For seasonal allergy sufferers, springtime can involve many more tissues than tulips.
As an allergy sufferer myself, I’ve tried nearly every remedy imaginable. For years, I’d reach for my stash of over-the-counter drugstore meds at the first signs of allergies. And they worked… for a little while.
But then all of the dryness, irritability, and anxiety that accompanied these drugs (not to mention the expense) often turned out to be worse than the allergy symptoms themselves…
Fortunately, a few years ago I found the most effective allergy relief of my life—without a single medication or pill! And today, I’ll show you my drug-free strategy for tackling seasonal allergies—including how to clear your sinuses and strengthen your respiratory health (which, of course, is critical right now, regardless of whether you suffer from seasonal allergies).
Drug-free allergy relief
I’ve been putting sound-based exercises into practice for years now to alleviate my allergies, and I’ve got to say, I’m finally able to enjoy the change of seasons with my family. Plus, it’s safe, free, and completely natural.
And research supports my personal experience. In fact, recent research has proven sound to be a viable treatment option for a wide range of sinus issues. More on that in just a moment.
But first, I think it’s important that you understand why sound works.
Your inner “body guard”
A main component of what makes sound so effective for respiratory health is the neurotransmitter, nitric oxide.
Nitric oxide molecules protect you from a host of unwanted invaders including bacterial, viral, fungal, parasitic infections—all of which can cause sinus congestion.
Remarkably, you can power up your bodily defenses by generating your own supply of protective nitric oxide. All you need is self-generated sound!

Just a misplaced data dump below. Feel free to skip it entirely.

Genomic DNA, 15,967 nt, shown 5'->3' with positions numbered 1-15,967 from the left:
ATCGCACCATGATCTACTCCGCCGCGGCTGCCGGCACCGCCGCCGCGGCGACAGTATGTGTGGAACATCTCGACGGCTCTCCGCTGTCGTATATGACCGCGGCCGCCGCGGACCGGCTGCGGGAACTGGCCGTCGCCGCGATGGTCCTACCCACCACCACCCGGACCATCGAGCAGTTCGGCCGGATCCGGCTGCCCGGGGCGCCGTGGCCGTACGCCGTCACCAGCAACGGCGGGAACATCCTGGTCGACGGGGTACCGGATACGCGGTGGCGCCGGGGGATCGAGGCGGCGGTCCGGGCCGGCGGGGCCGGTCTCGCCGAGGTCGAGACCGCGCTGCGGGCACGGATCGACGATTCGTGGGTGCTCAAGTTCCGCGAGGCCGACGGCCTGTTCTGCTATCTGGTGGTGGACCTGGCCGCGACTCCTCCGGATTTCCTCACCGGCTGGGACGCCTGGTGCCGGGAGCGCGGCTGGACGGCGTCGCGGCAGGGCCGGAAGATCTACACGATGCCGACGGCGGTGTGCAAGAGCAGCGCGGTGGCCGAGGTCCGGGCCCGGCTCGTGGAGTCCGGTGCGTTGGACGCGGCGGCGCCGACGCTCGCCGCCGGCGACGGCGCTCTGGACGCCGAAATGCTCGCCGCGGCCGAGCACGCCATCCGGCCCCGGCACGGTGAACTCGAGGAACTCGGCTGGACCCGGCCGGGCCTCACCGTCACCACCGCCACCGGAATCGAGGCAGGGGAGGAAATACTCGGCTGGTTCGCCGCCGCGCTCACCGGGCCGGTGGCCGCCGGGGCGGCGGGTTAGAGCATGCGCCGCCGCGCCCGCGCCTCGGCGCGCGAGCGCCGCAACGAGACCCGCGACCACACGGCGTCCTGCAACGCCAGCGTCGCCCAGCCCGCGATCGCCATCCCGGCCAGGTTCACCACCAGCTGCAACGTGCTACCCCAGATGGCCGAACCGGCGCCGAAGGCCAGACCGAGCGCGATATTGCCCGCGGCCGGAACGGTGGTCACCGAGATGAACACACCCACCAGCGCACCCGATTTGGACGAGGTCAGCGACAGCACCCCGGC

Researchers explored how this concept affected 60 people with chronic rhinosinusitis (sinus infection). In the 2019 study, they compared the effects of a specialized sound technique to standard treatments.
The patients were split into two intervention groups:
Researchers found that those in the sound group experienced a significant reduction in sinus congestion, as compared to the group receiving standard care alone.
Researchers attribute these results the exercise’s ability to:
60-Second Sinus Relief
The technique used in the study is based on a 6,000 year-old exercise from India called Bhramari Pranayama, also known as the “humming bee breath.”
It also offers many health benefits that extend beyond sinus health, like:
Here’s how you can use the Bhramari Pranayama technique to improve your respiratory health and enjoy immediate allergy relief:
Notice how clearer your sinuses feel and how much easier it is to breathe. I recommend adding this practice to your daily routine in order to maintain the results. And feel free to increase the duration or frequency as needed, especially during peak allergy season.
As a target goal, see if you can gradually work your way up to doing Bhramari Pranayama for 15 minutes, twice a day. (This is the “dose” the researchers found produced remarkable results in the study I told you about above.)
P.S. Explore the natural benefits from music, sound, and rhythm, by joining my Donovan Sound Healing Circle which gives you unlimited access to every single one of sound based wellness methods and courses risk-free. Simply click here to learn more or give it try today.
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The material provided on this site is for educational purposes only and any recommendations are not intended to replace the advice of your physician. You are encouraged to seek advice from a competent medical professional regarding the applicability of any recommendations with regard to your symptoms or condition.
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Allergy Facts. (2018). American College of Allergy, Asthma, and Immunology. Retrieved from: acaai.org/news/facts-
Eby, G., (2006.) Strong Humming for One Hour Daily to Terminate Chronic Rhinosinusitis in Four Days: A Case Report and Hypothesis for Action by Stimulation of Endogenous Nasal Nitric Oxide Production. Medical Hypotheses. 66(4): pp. 851 – 854. Retrieved from: pubmed.ncbi.nlm.nih.gov/
Taneja, M. (2016). Nitric oxide Bhramari Pranayam and deafness. International Journal of Otology. 22(1): pp. 1 – 3. Retrieved from: indianjotol.org/article.asp?
Abishek, K., Bakshi, S., and Bhavanani, A. (2019). The Efficacy of Yogic Breathing Exercise Bhramari Pranayama in Relieving Symptoms of Chronic Rhinosinusitis. International Journal of Yoga. 12(2): pp. 120 – 123. Retrieved from: pubmed.ncbi.nlm.nih.gov/311